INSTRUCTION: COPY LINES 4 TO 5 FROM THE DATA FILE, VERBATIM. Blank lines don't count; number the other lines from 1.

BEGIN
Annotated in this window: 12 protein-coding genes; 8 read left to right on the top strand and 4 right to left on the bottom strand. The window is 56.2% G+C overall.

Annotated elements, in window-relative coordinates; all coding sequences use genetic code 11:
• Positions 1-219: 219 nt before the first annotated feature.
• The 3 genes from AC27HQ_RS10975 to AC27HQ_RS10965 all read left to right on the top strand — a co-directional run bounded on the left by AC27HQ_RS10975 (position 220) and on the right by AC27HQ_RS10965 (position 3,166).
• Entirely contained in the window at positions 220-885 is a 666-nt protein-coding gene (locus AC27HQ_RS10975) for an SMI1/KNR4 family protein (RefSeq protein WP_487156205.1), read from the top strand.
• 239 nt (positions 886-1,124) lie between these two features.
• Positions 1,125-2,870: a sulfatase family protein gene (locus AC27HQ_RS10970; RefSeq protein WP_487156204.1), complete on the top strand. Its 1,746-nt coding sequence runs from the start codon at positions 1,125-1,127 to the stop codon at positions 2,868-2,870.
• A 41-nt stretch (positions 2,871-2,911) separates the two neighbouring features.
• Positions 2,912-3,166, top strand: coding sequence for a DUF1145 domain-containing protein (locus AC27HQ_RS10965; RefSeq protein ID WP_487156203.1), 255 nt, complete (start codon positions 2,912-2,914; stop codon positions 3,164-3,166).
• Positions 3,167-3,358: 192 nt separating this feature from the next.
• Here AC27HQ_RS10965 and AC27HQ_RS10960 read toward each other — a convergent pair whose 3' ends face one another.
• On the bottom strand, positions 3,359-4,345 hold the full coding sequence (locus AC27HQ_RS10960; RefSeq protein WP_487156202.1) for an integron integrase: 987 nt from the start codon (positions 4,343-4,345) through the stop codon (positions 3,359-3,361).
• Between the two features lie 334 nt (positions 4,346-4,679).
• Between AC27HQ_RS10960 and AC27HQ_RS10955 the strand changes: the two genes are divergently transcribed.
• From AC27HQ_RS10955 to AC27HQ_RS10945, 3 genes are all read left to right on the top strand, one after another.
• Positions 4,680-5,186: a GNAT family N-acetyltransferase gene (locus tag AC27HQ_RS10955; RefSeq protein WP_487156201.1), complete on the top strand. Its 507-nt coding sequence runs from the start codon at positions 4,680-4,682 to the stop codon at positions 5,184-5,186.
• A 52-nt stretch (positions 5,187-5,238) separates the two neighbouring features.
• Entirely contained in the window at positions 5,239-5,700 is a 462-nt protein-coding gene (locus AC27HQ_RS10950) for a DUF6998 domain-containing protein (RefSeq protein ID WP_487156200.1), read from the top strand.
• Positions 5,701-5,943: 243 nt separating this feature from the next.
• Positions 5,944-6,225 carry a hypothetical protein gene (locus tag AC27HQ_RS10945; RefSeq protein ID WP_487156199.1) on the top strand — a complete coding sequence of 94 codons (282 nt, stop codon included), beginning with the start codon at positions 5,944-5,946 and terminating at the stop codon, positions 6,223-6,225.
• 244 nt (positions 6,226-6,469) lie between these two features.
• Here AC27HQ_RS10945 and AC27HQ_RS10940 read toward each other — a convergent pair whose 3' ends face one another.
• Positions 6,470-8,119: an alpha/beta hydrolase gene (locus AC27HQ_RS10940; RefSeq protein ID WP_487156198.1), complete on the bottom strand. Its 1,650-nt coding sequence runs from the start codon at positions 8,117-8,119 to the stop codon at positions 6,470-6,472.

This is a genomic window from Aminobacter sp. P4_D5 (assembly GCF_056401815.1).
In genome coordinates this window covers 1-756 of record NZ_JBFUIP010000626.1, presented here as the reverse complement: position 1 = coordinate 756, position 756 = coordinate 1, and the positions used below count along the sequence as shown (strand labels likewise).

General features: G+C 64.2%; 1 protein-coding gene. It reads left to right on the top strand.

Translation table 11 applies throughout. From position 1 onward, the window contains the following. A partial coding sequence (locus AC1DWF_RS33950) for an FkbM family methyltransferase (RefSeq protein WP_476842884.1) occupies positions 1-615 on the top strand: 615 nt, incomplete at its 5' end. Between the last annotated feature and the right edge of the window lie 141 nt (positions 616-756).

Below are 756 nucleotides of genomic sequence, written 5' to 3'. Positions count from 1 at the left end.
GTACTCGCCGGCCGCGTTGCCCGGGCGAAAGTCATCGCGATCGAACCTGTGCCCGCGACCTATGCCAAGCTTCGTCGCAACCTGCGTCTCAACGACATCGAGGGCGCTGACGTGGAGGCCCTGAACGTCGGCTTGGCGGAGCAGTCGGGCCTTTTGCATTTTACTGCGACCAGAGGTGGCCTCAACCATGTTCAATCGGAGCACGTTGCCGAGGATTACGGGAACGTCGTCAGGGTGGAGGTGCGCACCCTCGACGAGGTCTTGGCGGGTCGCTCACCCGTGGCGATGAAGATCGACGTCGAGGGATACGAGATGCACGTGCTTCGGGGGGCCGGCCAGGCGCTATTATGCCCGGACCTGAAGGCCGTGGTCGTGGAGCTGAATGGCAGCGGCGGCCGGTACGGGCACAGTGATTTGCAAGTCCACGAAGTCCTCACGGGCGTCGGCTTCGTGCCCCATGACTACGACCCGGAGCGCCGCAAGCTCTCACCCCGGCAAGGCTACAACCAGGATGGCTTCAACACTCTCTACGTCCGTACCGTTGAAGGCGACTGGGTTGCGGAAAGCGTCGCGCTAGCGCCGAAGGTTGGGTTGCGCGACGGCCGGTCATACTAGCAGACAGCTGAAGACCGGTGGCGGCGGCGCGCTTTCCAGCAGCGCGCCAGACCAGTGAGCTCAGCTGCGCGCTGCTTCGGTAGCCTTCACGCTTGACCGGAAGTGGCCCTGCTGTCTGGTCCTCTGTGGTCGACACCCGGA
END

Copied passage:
• The 3 genes from AC27HQ_RS10975 to AC27HQ_RS10965 all read left to right on the top strand — a co-directional run bounded on the left by AC27HQ_RS10975 (position 220) and on the right by AC27HQ_RS10965 (position 3,166).
• Entirely contained in the window at positions 220-885 is a 666-nt protein-coding gene (locus AC27HQ_RS10975) for an SMI1/KNR4 family protein (RefSeq protein WP_487156205.1), read from the top strand.